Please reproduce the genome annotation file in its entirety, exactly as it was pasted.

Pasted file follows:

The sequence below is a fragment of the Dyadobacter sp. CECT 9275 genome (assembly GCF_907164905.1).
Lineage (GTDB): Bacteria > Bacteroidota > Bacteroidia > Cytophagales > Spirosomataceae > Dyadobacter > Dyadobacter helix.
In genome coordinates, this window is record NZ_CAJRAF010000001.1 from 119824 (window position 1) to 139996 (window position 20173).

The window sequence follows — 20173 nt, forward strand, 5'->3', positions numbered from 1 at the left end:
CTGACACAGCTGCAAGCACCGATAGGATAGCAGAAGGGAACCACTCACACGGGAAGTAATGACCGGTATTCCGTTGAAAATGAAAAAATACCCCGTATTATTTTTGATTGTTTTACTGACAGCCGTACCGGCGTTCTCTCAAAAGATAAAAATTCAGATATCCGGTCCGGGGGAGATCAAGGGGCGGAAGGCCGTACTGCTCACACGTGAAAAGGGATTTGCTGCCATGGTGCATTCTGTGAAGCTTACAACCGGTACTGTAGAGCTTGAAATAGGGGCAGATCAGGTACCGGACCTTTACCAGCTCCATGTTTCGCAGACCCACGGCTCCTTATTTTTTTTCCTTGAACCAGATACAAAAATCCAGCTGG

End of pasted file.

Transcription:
The sequence below is a fragment of the Dyadobacter sp. CECT 9275 genome (assembly GCF_907164905.1).
Lineage (GTDB): Bacteria > Bacteroidota > Bacteroidia > Cytophagales > Spirosomataceae > Dyadobacter > Dyadobacter helix.
In genome coordinates, this window is record NZ_CAJRAF010000001.1 from 119824 (window position 1) to 139996 (window position 20173).

The window sequence follows — 20173 nt, forward strand, 5'->3', positions numbered from 1 at the left end:
CTGACACAGCTGCAAGCACCGATAGGATAGCAGAAGGGAACCACTCACACGGGAAGTAATGACCGGTATTCCGTTGAAAATGAAAAAATACCCCGTATTATTTTTGATTGTTTTACTGACAGCCGTACCGGCGTTCTCTCAAAAGATAAAAATTCAGATATCCGGTCCGGGGGAGATCAAGGGGCGGAAGGCCGTACTGCTCACACGTGAAAAGGGATTTGCTGCCATGGTGCATTCTGTGAAGCTTACAACCGGTACTGTAGAGCTTGAAATAGGGGCAGATCAGGTACCGGACCTTTACCAGCTCCATGTTTCGCAGACCCACGGCTCCTTATTTTTTTTCCTTGAACCAGATACAAAAATCCAGCTGG